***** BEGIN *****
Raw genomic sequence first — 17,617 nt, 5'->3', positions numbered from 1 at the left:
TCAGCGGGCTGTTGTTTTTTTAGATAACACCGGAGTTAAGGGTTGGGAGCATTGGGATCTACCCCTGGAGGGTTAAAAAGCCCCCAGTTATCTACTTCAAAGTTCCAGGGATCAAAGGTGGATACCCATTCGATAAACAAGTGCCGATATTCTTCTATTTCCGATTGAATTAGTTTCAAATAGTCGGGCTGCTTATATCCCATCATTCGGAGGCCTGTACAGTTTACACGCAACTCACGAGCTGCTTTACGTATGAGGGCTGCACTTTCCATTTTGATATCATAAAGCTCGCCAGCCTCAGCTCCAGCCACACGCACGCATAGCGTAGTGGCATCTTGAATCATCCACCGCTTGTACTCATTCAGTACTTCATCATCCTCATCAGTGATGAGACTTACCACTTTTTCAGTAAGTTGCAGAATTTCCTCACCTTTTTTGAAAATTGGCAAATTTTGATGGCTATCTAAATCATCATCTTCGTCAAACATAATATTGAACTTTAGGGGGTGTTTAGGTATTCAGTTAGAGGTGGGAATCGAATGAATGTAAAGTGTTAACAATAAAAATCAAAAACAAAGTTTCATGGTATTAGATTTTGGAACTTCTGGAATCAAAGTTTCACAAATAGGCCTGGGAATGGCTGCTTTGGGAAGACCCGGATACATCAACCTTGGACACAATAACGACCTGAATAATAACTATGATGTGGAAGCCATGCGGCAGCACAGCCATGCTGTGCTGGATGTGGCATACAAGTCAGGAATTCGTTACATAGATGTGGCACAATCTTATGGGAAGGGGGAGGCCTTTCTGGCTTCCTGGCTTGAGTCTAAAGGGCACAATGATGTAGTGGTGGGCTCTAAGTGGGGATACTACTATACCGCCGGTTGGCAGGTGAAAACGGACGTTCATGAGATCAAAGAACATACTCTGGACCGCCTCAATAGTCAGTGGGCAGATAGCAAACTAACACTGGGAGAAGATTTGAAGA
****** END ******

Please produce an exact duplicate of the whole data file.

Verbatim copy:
Raw genomic sequence first — 17,617 nt, 5'->3', positions numbered from 1 at the left:
TCAGCGGGCTGTTGTTTTTTTAGATAACACCGGAGTTAAGGGTTGGGAGCATTGGGATCTACCCCTGGAGGGTTAAAAAGCCCCCAGTTATCTACTTCAAAGTTCCAGGGATCAAAGGTGGATACCCATTCGATAAACAAGTGCCGATATTCTTCTATTTCCGATTGAATTAGTTTCAAATAGTCGGGCTGCTTATATCCCATCATTCGGAGGCCTGTACAGTTTACACGCAACTCACGAGCTGCTTTACGTATGAGGGCTGCACTTTCCATTTTGATATCATAAAGCTCGCCAGCCTCAGCTCCAGCCACACGCACGCATAGCGTAGTGGCATCTTGAATCATCCACCGCTTGTACTCATTCAGTACTTCATCATCCTCATCAGTGATGAGACTTACCACTTTTTCAGTAAGTTGCAGAATTTCCTCACCTTTTTTGAAAATTGGCAAATTTTGATGGCTATCTAAATCATCATCTTCGTCAAACATAATATTGAACTTTAGGGGGTGTTTAGGTATTCAGTTAGAGGTGGGAATCGAATGAATGTAAAGTGTTAACAATAAAAATCAAAAACAAAGTTTCATGGTATTAGATTTTGGAACTTCTGGAATCAAAGTTTCACAAATAGGCCTGGGAATGGCTGCTTTGGGAAGACCCGGATACATCAACCTTGGACACAATAACGACCTGAATAATAACTATGATGTGGAAGCCATGCGGCAGCACAGCCATGCTGTGCTGGATGTGGCATACAAGTCAGGAATTCGTTACATAGATGTGGCACAATCTTATGGGAAGGGGGAGGCCTTTCTGGCTTCCTGGCTTGAGTCTAAAGGGCACAATGATGTAGTGGTGGGCTCTAAGTGGGGATACTACTATACCGCCGGTTGGCAGGTGAAAACGGACGTTCATGAGATCAAAGAACATACTCTGGACCGCCTCAATAGTCAGTGGGCAGATAGCAAACTAACACTGGGAGAAGATTTGAAGA